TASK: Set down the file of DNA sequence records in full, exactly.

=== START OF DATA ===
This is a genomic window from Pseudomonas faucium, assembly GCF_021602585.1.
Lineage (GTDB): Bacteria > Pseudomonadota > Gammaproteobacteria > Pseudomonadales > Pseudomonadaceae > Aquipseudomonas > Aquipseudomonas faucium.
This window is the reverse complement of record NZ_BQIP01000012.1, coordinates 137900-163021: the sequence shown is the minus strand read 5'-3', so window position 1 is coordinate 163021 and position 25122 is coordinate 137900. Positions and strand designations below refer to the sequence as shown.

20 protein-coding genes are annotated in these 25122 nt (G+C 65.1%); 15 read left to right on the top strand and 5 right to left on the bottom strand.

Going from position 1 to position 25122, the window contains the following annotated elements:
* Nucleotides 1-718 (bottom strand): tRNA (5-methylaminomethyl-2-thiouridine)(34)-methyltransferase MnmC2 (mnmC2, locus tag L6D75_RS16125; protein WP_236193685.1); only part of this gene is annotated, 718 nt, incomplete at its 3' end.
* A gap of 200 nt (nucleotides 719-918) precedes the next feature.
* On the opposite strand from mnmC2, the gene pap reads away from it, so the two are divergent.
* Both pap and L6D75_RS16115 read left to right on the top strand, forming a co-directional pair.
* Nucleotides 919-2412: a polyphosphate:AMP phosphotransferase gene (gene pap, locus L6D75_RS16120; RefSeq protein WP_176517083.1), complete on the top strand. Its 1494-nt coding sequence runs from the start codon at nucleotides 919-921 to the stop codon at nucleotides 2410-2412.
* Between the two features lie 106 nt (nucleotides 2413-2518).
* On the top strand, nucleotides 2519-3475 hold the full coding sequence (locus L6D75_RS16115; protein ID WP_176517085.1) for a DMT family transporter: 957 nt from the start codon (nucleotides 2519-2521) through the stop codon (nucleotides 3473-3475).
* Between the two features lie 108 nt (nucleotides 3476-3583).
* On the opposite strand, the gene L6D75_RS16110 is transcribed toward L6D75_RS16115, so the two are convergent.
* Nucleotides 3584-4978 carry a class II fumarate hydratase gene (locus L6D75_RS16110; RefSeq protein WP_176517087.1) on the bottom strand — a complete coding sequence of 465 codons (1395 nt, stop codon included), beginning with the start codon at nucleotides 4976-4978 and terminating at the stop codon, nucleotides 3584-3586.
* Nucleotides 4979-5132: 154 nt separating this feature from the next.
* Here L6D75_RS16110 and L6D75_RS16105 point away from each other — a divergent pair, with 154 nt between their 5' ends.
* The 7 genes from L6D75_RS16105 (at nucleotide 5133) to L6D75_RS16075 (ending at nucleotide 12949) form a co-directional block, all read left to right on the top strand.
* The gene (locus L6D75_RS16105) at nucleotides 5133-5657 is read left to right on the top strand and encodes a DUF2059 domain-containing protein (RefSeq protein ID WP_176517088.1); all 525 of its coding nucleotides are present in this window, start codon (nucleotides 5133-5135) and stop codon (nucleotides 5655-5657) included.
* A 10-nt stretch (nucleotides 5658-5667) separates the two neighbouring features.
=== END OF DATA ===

This is a genomic window from Pseudomonas faucium, assembly GCF_021602585.1.
Lineage (GTDB): Bacteria > Pseudomonadota > Gammaproteobacteria > Pseudomonadales > Pseudomonadaceae > Aquipseudomonas > Aquipseudomonas faucium.
This window is the reverse complement of record NZ_BQIP01000012.1, coordinates 137900-163021: the sequence shown is the minus strand read 5'-3', so window position 1 is coordinate 163021 and position 25122 is coordinate 137900. Positions and strand designations below refer to the sequence as shown.

20 protein-coding genes are annotated in these 25122 nt (G+C 65.1%); 15 read left to right on the top strand and 5 right to left on the bottom strand.

Going from position 1 to position 25122, the window contains the following annotated elements:
* Nucleotides 1-718 (bottom strand): tRNA (5-methylaminomethyl-2-thiouridine)(34)-methyltransferase MnmC2 (mnmC2, locus tag L6D75_RS16125; protein WP_236193685.1); only part of this gene is annotated, 718 nt, incomplete at its 3' end.
* A gap of 200 nt (nucleotides 719-918) precedes the next feature.
* On the opposite strand from mnmC2, the gene pap reads away from it, so the two are divergent.
* Both pap and L6D75_RS16115 read left to right on the top strand, forming a co-directional pair.
* Nucleotides 919-2412: a polyphosphate:AMP phosphotransferase gene (gene pap, locus L6D75_RS16120; RefSeq protein WP_176517083.1), complete on the top strand. Its 1494-nt coding sequence runs from the start codon at nucleotides 919-921 to the stop codon at nucleotides 2410-2412.
* Between the two features lie 106 nt (nucleotides 2413-2518).
* On the top strand, nucleotides 2519-3475 hold the full coding sequence (locus L6D75_RS16115; protein ID WP_176517085.1) for a DMT family transporter: 957 nt from the start codon (nucleotides 2519-2521) through the stop codon (nucleotides 3473-3475).
* Between the two features lie 108 nt (nucleotides 3476-3583).
* On the opposite strand, the gene L6D75_RS16110 is transcribed toward L6D75_RS16115, so the two are convergent.
* Nucleotides 3584-4978 carry a class II fumarate hydratase gene (locus L6D75_RS16110; RefSeq protein WP_176517087.1) on the bottom strand — a complete coding sequence of 465 codons (1395 nt, stop codon included), beginning with the start codon at nucleotides 4976-4978 and terminating at the stop codon, nucleotides 3584-3586.
* Nucleotides 4979-5132: 154 nt separating this feature from the next.
* Here L6D75_RS16110 and L6D75_RS16105 point away from each other — a divergent pair, with 154 nt between their 5' ends.
* The 7 genes from L6D75_RS16105 (at nucleotide 5133) to L6D75_RS16075 (ending at nucleotide 12949) form a co-directional block, all read left to right on the top strand.
* The gene (locus L6D75_RS16105) at nucleotides 5133-5657 is read left to right on the top strand and encodes a DUF2059 domain-containing protein (RefSeq protein ID WP_176517088.1); all 525 of its coding nucleotides are present in this window, start codon (nucleotides 5133-5135) and stop codon (nucleotides 5655-5657) included.
* A 10-nt stretch (nucleotides 5658-5667) separates the two neighbouring features.